8. Sucks

Typical Chilean food: Chupe de Jaiba
A delicious Chupe de Jaiba (crab)

It also looks like a pie or escondidinho, but the dough is made with breadcrumbs soaked in milk and various seasonings, it is gratin and usually stuffed with shellfish.

We tasted a chupe de jaiba (crab) and a chupe de centolla (giant crab).

9. Cazuela

It is a traditional vegetable soup with meat, which can be beef or chicken, and a piece of corn on the cob. It’s that winter food dish that we were recommended to eat after climbing the Villarrica Volcano in Pucón, southern Chile.

10. Lomo a lo pauper

Typical Chilean food: lomo a lo pauper sandwich
Lomo a lo pauper sandwich

A famous and caloric dish made with grilled pork steak, fried egg, onions and french fries. We ate a poor sandwich, which was all that, but inside a loaf of bread!


11. Complete Italian

Typical Chilean food: full italian
Complete Italian on the whim!

It’s the most famous fast food in Chile! A hot dog, with bread, sausage, tomato, mayonnaise and…..avocado. That’s right!

It may seem strange, but avocado looks more like a sauce, and it tastes super yummy. By the way, we ate other avocado sauces, served along with breads like couvert, all delicious.

12. Humitas

It corresponds to our corn tamale.

13. Empanadas

Typical Chilean food: empanadas
We love empanadas and ate in every city we visit in Chile!

Chilean empanadas are usually baked, with a dough similar to those found in South America, but often filled with seafood.

The most traditional is pine (meat, olives, boiled egg and raisins). It’s like a baked pastry and is found everywhere.

14. Average Moon

Typical Chilean food: media luna
Medium Luna with Dulce de Leche

It is actually typical of Argentina, but you can also taste it in Chile, as it is found in all the cafes, and the Bellas Artes neighborhood, where we stayed, is full.

It is a delicious croissant of puff pastry, in some places accompanied by dulce de leche. With a coffee in the middle of the afternoon, there’s nothing better!

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15. Juices, ice cream and local fruit drinks

Typical Chilean food: drinks
A Pisco Sour with pepper and the “Chirimoya Alegre”

Some local fruits that they recommended were chirimoya and arándanos, which we only tried in juices and drinks and we loved them.

16. Mote with Huesillos

Typical Chilean food: mote with huesillos
The traditional mote drink with huesillos comes with a whole peach inside, plus cooked wheat, all in peach juice!

A typical refreshing drink found in many places, especially in squares and parks. It’s like a juice, made with peach syrup, with boiled wheat grains and a whole peach inside.

Many tourists end up leaving the wheat, which after all, has a very mild flavor.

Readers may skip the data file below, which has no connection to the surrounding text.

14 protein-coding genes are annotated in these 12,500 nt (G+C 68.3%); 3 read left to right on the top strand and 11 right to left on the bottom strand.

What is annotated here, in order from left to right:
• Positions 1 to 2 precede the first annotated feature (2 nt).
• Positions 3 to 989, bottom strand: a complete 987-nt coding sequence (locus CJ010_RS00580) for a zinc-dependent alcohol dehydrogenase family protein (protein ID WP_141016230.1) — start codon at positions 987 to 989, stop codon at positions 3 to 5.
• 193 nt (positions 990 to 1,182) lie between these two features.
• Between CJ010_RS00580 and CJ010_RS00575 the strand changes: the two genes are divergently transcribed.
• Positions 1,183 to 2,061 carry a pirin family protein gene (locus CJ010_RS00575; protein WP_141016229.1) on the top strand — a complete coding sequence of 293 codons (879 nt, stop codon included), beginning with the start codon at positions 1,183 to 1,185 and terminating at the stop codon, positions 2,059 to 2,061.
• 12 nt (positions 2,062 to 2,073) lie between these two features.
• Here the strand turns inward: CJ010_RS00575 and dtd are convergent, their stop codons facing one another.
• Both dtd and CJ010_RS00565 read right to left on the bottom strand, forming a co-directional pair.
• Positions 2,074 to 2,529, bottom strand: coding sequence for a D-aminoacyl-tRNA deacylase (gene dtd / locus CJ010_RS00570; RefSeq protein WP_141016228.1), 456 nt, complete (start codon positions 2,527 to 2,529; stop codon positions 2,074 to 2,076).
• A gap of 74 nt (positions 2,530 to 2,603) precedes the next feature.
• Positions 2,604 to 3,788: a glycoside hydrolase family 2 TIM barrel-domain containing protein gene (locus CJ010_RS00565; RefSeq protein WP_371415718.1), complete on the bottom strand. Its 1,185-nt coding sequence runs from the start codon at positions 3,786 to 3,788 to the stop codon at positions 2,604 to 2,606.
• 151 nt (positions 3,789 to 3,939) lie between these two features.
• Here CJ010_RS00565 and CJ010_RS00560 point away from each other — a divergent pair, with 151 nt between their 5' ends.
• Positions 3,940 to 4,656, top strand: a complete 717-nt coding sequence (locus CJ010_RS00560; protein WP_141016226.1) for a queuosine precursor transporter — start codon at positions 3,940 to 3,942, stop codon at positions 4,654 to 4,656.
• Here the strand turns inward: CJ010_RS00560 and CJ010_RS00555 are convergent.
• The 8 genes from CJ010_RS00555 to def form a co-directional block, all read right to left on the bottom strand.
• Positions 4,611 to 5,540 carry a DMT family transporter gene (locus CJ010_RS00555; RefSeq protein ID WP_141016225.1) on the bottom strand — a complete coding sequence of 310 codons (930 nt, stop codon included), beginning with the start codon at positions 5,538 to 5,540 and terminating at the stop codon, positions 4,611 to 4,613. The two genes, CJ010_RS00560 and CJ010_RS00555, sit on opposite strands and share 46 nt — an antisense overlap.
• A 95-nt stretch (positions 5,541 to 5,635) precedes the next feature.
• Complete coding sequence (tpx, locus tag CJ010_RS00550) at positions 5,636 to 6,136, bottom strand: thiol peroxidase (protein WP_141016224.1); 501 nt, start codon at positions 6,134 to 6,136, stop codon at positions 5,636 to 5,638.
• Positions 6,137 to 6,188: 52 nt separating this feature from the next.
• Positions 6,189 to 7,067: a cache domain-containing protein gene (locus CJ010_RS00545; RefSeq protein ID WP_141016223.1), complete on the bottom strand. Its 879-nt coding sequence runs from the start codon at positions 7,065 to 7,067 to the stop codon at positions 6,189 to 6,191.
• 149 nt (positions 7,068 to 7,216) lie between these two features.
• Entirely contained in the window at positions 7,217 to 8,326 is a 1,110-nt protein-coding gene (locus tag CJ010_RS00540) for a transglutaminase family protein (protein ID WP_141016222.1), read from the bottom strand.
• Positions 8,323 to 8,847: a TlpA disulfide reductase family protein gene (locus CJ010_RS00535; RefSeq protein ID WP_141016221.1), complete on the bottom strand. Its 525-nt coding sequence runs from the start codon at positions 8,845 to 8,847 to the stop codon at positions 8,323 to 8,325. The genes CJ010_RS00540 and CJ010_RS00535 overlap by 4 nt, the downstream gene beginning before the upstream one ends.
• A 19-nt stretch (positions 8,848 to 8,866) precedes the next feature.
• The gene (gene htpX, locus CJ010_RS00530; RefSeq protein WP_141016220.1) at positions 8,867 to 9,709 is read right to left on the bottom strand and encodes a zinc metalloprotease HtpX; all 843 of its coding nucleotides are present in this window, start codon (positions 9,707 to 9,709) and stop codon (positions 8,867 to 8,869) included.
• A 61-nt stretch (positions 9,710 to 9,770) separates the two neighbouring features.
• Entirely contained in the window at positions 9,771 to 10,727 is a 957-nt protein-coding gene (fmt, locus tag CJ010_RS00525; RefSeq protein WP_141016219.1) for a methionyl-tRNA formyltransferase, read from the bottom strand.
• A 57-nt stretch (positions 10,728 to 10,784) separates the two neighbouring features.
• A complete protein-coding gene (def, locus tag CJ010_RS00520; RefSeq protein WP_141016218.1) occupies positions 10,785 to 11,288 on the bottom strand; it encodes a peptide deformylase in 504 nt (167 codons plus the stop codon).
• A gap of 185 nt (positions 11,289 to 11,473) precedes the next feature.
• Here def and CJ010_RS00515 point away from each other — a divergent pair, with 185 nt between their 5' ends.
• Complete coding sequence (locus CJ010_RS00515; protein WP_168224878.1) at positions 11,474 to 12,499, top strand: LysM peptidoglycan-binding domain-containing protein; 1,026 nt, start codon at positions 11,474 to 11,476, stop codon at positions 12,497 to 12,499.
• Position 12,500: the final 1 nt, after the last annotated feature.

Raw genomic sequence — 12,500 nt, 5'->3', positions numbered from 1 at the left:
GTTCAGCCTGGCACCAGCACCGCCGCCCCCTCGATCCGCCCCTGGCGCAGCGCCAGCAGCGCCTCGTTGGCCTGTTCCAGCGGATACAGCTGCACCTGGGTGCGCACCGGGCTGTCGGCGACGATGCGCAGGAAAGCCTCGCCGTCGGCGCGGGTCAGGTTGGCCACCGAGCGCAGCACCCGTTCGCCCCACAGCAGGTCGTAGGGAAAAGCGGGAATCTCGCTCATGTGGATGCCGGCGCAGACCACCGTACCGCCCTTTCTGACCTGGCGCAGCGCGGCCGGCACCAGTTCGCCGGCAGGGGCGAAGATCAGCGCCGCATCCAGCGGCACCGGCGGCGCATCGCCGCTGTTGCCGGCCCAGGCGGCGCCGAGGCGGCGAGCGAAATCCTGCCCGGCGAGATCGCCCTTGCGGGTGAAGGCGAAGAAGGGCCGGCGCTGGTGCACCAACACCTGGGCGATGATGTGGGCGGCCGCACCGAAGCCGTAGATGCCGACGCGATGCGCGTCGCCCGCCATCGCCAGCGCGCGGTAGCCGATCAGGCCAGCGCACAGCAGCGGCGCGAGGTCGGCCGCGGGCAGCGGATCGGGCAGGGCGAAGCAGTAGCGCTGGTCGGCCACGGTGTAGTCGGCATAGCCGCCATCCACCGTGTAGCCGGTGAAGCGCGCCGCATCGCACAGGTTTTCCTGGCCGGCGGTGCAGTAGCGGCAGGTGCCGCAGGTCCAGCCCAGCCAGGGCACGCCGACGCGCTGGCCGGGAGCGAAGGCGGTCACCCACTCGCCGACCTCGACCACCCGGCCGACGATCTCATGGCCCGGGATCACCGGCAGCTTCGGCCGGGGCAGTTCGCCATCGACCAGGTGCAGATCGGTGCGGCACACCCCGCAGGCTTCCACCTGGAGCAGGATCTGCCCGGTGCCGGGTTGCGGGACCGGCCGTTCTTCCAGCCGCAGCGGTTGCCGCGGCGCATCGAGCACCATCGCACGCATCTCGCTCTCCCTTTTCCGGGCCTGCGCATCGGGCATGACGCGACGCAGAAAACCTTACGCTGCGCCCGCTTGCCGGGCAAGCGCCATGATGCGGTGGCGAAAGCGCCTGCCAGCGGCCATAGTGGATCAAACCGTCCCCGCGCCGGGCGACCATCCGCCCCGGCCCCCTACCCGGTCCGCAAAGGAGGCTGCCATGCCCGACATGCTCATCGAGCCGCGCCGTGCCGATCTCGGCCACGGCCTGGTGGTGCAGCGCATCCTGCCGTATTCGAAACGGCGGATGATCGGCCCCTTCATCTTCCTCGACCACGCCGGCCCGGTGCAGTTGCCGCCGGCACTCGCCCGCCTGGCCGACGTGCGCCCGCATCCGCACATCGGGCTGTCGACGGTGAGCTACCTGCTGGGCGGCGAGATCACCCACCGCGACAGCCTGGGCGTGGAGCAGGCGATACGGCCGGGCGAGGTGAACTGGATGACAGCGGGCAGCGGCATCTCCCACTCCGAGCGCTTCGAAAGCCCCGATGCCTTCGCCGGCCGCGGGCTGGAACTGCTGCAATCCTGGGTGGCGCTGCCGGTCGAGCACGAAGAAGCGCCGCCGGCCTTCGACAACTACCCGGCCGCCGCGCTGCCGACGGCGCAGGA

17. Chilean beers

Typical Chilean food: Chilean beers

Escudo, Austral and Kunstmann are the three Chilean beers we tasted, which come in different styles. The two best we tried are Austral Calafate and Kunstmann Torobayo, which were highly recommended wherever we went.

Be sure to ask for craft beer suggestions at the bars and restaurants you visit. You will end up consuming very good drinks.

18. Pisco Sour and Earthquake Drinks

Typical Chilean food: Pisco Sour
pisco sour

Pisco is a very traditional grape brandy in South America, which when mixed with lemon, sugar and egg white, creates the famous drink “Pisco Sour”.

As I had drunk many, many Pisco Sours in Peru, I decided to try a version with more personality, with pepper. Yummy, but the drink “Chirimoya Alegre” that Nange ordered was better!

Terremoto is made with pineapple ice cream, white wine and Fernet that “shakes the structures”, but tasting just one, everything works!

19. Chicha

Typical Chilean food: chicha

It is a fermented drink of indigenous origin, typical of the people of the Andes since the Inca Empire, usually made from corn, and very strong. It looks like a cachaça.


Extra: wines

Wine is part of the daily life of Chileans and is always present at the table. You can’t have a meal without wine! And as Chile is one of the most recognized wine producing regions, it is worth visiting a winery and better understanding how production works, as well as trying out great labels.

The tour is worth it even for those who don’t like the drink so much. In that case, choose a traditional winery, preferably with a good restaurant. And here’s a tip, it’s worth bringing wines in Chile, because the price is well worth it, and it’s possible to bring several bottles (check with your airline on the way).

Check out the articles on the wineries of Valle de Casablanca and on the wineries of Valle del Maipo, the two most important wine regions close to Santiago and easier to visit.[/su_quote]

So, what did you think of typical Chilean foods? I particularly liked everything! 😉

by Camila Coubelle